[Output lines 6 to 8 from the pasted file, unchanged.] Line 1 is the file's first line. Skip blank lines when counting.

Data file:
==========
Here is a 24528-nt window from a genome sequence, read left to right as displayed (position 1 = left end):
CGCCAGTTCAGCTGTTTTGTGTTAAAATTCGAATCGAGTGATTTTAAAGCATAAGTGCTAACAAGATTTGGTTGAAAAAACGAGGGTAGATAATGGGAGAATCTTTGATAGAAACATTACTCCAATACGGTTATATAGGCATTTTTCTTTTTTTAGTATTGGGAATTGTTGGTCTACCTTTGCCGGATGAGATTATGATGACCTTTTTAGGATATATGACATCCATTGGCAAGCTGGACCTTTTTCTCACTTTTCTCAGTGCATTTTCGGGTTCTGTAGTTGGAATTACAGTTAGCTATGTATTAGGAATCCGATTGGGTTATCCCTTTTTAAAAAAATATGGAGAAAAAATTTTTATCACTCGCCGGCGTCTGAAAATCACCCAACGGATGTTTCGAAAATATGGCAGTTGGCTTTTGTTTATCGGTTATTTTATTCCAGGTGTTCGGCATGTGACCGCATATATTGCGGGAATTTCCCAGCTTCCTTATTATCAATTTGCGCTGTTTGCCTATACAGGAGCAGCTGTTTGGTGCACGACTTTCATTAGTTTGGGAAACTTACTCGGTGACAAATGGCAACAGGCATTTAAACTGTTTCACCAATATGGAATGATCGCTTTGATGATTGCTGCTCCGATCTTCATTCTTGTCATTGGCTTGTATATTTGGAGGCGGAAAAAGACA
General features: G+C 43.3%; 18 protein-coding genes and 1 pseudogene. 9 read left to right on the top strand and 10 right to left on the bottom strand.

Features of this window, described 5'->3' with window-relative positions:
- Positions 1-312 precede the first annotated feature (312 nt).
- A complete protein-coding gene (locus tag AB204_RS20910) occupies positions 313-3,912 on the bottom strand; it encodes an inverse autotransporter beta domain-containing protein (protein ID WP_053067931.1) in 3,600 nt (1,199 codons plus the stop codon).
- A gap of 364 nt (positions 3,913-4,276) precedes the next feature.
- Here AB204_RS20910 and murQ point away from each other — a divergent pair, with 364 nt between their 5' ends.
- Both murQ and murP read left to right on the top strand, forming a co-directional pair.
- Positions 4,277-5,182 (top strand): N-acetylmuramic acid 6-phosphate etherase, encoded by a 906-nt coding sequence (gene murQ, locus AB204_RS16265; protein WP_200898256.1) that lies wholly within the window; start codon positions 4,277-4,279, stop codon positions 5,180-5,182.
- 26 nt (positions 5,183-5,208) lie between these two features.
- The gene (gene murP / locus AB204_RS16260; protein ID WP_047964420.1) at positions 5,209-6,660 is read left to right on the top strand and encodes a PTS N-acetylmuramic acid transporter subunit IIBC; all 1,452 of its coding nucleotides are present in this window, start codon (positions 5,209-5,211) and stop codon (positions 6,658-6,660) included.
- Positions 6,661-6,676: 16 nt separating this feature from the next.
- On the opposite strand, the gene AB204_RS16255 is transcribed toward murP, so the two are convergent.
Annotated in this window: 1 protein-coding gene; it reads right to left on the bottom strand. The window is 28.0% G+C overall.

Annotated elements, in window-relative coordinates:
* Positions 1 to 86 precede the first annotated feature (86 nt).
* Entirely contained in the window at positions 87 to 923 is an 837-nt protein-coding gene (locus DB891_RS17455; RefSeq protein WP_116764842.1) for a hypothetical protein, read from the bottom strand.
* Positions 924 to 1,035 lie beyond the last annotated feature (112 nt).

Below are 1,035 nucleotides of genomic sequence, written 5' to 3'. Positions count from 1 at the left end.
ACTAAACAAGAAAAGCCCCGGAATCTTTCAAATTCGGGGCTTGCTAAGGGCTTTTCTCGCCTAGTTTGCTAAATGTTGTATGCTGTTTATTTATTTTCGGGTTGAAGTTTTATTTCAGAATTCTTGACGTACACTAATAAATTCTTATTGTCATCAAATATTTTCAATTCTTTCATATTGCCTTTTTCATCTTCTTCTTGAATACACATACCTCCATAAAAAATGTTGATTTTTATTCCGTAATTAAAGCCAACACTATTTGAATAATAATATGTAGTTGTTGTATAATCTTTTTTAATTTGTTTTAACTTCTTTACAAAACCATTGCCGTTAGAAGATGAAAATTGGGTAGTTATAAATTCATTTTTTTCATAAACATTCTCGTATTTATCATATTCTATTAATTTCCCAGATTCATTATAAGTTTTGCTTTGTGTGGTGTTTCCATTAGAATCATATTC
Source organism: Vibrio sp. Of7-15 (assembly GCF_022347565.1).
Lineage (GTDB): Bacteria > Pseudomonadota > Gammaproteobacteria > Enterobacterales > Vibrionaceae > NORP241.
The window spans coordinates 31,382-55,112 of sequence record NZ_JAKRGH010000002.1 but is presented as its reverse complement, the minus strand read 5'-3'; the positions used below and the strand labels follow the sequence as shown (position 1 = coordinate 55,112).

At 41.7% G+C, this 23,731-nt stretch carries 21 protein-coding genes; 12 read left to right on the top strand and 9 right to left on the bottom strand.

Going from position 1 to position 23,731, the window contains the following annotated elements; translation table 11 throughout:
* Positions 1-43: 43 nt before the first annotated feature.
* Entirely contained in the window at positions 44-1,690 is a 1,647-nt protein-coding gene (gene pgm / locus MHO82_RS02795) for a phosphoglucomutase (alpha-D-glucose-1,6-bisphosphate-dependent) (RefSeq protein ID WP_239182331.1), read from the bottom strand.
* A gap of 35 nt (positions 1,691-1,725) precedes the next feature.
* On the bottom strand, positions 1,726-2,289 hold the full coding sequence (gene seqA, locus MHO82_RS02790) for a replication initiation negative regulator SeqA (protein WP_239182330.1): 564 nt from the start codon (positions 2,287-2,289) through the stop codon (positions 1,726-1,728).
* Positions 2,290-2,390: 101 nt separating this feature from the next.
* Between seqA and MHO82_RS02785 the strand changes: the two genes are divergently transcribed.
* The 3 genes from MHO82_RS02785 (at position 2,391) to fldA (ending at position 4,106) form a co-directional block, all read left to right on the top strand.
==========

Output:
- A complete protein-coding gene (locus tag AB204_RS20910) occupies positions 313-3,912 on the bottom strand; it encodes an inverse autotransporter beta domain-containing protein (protein ID WP_053067931.1) in 3,600 nt (1,199 codons plus the stop codon).
- A gap of 364 nt (positions 3,913-4,276) precedes the next feature.
- Here AB204_RS20910 and murQ point away from each other — a divergent pair, with 364 nt between their 5' ends.